Rep's christmas Panto is a tradition that, like most traditions, seems to have been there forever - certainly I've been seeing them pretty regularly since joining Rep back in 2005. They're a weirdly distinct form of entertainment - not really a panto (there's very little crossdressing or time for "it's behind you"), instead there's a vaguely linking narrative that ties together elements of the season's shows under something that, if you squint a bit, vaguely looks like a plot, told using rhyming couplets that vary from delightfully piquant to utterly groanworthy.

This year's seems a bit more elaborate than previous - there's a pretty decent set, there are costumes, and even the odd musical number - but the plot feels just as loose as ever, the puns elicit the right amount of groans, and this one dashes through the season without too much desperate plot contortions. The magnificent cast of 7 all deliver well - Andrew Kay (again fulfilling the job of writer/narrator/general plot-dogsbody), Sue Gore-Phillips as an imperious Dr Repenstein, Ewan as the subservient Ewgor, Antonia Kitzl and Michael Hemming (apologies, actually Michael Cooper) as a pair of bodysnatchers-cum-scientists, Jemima Phillips bringing back Wanda June for a chance to see her in a better play than her first appearance, and Peter McDonald making with the Boom-Boom on drum kit.

It's fast, it's silly, it's probably pretty indulgent, but dammit, Christmas isn't Christmas without the Rep Christmas Panto, and long may it continue to sail.

Sunday, 9 December 2018

Coda For Shirley, The Acting Company and Shadowhouse Pits, Courtyard Studio, Canberra Theatre

So, that may be the shortest retirement since Nellie Melba, John Farnham or Cher.

Yes, I'm back after recent rounds of feeling sorry for myself. And this ... okay, to be completely fair to the show, I've mentioned previously that poetic drama is not entirely my bag. (my review of "Under Milk Wood" a few years ago basically spends a bunch of time admitting I know other people like this but it isn't my thing, but it's well presented for something that isn't my thing). ANd Geoff Page's play is most definitely poetic - looking at four members of an extended family as they look on the legacies of past loves and family dramas. It's the third play of a trilogy and there is a certain sense in this one that a lot of the significant action took place back in the first two plays (although I haven't seen them, it's clear there's signifcant backstory in them) - as the title suggests, this is a bit of an afterword rather than a fully formed plot on its own. Geoff Page definitely has a nice turn of phrase, though for my mind it tends to work better in monologue than in dialogue, and the text is delivered well by the cast but ... this falls into the "nice" and "well crafted" for me rather than the dynamic-gets-my-heart-racing that I really crave.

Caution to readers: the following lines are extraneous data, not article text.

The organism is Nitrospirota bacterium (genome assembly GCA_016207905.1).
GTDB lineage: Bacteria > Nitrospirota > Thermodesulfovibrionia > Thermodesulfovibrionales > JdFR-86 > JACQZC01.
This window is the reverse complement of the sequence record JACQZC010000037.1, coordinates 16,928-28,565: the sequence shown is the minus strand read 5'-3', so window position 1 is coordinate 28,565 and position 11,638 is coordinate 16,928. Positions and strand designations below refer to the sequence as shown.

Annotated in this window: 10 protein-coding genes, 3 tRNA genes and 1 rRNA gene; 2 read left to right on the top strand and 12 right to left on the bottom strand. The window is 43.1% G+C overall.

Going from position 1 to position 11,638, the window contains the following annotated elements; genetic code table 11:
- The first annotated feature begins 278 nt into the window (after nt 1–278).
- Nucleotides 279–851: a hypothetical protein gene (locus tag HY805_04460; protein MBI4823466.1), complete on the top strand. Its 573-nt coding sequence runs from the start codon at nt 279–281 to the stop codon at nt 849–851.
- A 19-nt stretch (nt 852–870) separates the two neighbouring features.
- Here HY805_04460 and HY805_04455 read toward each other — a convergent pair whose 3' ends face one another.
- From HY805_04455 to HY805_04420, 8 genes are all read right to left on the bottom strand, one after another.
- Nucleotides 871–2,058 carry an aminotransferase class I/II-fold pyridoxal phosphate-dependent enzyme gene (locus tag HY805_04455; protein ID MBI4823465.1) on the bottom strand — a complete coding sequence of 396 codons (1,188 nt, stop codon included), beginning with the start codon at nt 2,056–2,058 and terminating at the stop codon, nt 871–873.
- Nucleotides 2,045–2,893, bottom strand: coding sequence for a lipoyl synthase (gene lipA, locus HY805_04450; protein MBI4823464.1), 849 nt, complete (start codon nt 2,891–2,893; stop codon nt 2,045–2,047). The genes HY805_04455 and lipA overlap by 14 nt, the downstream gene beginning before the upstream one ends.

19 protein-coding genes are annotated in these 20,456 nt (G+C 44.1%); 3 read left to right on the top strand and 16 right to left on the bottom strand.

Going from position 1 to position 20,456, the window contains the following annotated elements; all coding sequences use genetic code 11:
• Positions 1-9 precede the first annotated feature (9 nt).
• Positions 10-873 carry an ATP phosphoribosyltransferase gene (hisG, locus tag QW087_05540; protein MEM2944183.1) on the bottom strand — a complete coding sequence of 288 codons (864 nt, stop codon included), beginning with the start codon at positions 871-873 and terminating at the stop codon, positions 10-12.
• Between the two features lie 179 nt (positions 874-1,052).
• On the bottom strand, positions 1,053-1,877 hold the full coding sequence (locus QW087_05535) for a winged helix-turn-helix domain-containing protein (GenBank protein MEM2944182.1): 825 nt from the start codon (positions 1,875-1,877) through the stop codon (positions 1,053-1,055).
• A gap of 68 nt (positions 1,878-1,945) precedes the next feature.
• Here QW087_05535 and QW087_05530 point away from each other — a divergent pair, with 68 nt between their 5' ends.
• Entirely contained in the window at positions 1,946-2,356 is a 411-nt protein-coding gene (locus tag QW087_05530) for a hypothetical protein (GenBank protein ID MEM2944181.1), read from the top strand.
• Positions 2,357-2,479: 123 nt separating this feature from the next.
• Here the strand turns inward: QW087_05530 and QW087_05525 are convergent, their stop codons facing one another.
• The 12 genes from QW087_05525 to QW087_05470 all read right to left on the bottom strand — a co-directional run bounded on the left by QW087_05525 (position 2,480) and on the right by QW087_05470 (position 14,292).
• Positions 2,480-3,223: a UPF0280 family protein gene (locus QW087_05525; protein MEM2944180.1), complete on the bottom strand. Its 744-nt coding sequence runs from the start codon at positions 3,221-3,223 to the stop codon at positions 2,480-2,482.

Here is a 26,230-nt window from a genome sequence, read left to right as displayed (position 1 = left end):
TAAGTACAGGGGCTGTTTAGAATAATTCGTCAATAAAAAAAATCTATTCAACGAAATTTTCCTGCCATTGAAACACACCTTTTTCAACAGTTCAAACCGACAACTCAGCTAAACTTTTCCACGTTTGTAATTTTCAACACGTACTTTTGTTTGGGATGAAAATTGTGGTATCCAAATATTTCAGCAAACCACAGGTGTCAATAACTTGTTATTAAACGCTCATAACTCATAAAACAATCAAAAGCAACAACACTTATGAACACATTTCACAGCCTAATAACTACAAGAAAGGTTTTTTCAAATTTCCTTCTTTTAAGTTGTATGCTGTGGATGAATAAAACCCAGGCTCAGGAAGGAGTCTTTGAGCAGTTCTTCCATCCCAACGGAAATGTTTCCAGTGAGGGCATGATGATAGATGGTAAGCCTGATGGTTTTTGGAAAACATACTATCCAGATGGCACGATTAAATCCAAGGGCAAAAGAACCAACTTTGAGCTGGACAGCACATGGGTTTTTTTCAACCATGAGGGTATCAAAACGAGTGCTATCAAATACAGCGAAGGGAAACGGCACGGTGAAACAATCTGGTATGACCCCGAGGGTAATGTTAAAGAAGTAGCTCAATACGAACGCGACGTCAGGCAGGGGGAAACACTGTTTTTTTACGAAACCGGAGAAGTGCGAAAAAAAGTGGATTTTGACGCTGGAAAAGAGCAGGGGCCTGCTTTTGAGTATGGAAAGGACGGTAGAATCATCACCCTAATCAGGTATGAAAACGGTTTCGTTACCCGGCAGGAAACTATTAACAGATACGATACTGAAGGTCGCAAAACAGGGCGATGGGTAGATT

Micki Beckett is at the centre in both the staging and in the text of the show, and her Shirley is something to be treasured. Rueful, funny, romantic and forgiving, she's the best mum and grandma anybody could ever want - gently human. The middle-aged duo of daughters, Nikki-Lyn Hunter and Elaine Noon both have the thinner material - the poetry doesn't necessarily individuallise the sisters particularly as both seem to talk pretty similarly, and the revelation they come to doesn't, in this standalone presentation, feel particularly cathartic (again, this may be the problem with seeing this without knowing the other two plays) - but both actresses do reasonably with the material they have, as they drift further into the vino. Alex McPherson establishes a chummy warmth with the audience as the youngest castmember, Jen, whose relation to the rest becomes apparent during the course of the story, and gives her material an easygoing charm.

Kate Blackhurst's production brings a lot out from the actresses but can't spice up the essentially static nature of Page's scrip. Ronan Moss' set design features some distinctly retro-looking furniture but gives the spaces a separate identity in keeping with the character's mode.

I do feel like i'm slightly damning this with faint praise, but ... again, maybe I'm not the perfect audience for this, with my slight resistance towards poetic drama and unfamiliarity with the previous two plays. But this is a chance to see Micki Beckett on stage, which I haven't had for a year, so I can't regret the afternoon spent on that basis.